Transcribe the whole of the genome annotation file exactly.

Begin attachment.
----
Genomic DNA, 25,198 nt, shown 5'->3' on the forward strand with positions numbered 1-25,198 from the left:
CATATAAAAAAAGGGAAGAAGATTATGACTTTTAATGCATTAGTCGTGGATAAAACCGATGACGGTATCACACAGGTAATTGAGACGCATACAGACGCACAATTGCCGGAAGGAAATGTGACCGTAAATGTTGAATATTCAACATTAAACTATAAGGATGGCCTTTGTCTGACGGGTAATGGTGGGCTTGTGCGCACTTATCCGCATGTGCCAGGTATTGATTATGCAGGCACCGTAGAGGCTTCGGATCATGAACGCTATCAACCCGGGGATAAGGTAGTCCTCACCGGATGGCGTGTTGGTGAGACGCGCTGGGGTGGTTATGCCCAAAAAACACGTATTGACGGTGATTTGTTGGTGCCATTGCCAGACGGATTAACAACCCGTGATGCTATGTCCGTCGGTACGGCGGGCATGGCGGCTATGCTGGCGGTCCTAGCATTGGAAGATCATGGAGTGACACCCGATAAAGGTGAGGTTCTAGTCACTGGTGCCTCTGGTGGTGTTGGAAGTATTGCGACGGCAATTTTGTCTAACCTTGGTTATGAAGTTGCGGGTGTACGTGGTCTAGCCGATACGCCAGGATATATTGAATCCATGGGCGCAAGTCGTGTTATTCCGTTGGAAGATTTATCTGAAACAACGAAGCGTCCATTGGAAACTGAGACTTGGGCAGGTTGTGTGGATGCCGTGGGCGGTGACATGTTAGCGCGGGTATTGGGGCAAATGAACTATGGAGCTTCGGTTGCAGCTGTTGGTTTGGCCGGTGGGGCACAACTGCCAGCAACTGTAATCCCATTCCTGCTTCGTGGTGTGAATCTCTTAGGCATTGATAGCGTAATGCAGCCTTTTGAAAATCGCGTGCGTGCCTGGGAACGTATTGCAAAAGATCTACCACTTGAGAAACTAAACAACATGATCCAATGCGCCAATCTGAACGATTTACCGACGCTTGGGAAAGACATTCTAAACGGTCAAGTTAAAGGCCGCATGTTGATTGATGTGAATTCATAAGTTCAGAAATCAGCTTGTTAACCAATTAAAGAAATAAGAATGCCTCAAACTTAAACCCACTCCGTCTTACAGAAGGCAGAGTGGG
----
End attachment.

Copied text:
Genomic DNA, 25,198 nt, shown 5'->3' on the forward strand with positions numbered 1-25,198 from the left:
CATATAAAAAAAGGGAAGAAGATTATGACTTTTAATGCATTAGTCGTGGATAAAACCGATGACGGTATCACACAGGTAATTGAGACGCATACAGACGCACAATTGCCGGAAGGAAATGTGACCGTAAATGTTGAATATTCAACATTAAACTATAAGGATGGCCTTTGTCTGACGGGTAATGGTGGGCTTGTGCGCACTTATCCGCATGTGCCAGGTATTGATTATGCAGGCACCGTAGAGGCTTCGGATCATGAACGCTATCAACCCGGGGATAAGGTAGTCCTCACCGGATGGCGTGTTGGTGAGACGCGCTGGGGTGGTTATGCCCAAAAAACACGTATTGACGGTGATTTGTTGGTGCCATTGCCAGACGGATTAACAACCCGTGATGCTATGTCCGTCGGTACGGCGGGCATGGCGGCTATGCTGGCGGTCCTAGCATTGGAAGATCATGGAGTGACACCCGATAAAGGTGAGGTTCTAGTCACTGGTGCCTCTGGTGGTGTTGGAAGTATTGCGACGGCAATTTTGTCTAACCTTGGTTATGAAGTTGCGGGTGTACGTGGTCTAGCCGATACGCCAGGATATATTGAATCCATGGGCGCAAGTCGTGTTATTCCGTTGGAAGATTTATCTGAAACAACGAAGCGTCCATTGGAAACTGAGACTTGGGCAGGTTGTGTGGATGCCGTGGGCGGTGACATGTTAGCGCGGGTATTGGGGCAAATGAACTATGGAGCTTCGGTTGCAGCTGTTGGTTTGGCCGGTGGGGCACAACTGCCAGCAACTGTAATCCCATTCCTGCTTCGTGGTGTGAATCTCTTAGGCATTGATAGCGTAATGCAGCCTTTTGAAAATCGCGTGCGTGCCTGGGAACGTATTGCAAAAGATCTACCACTTGAGAAACTAAACAACATGATCCAATGCGCCAATCTGAACGATTTACCGACGCTTGGGAAAGACATTCTAAACGGTCAAGTTAAAGGCCGCATGTTGATTGATGTGAATTCATAAGTTCAGAAATCAGCTTGTTAACCAATTAAAGAAATAAGAATGCCTCAAACTTAAACCCACTCCGTCTTACAGAAGGCAGAGTGGG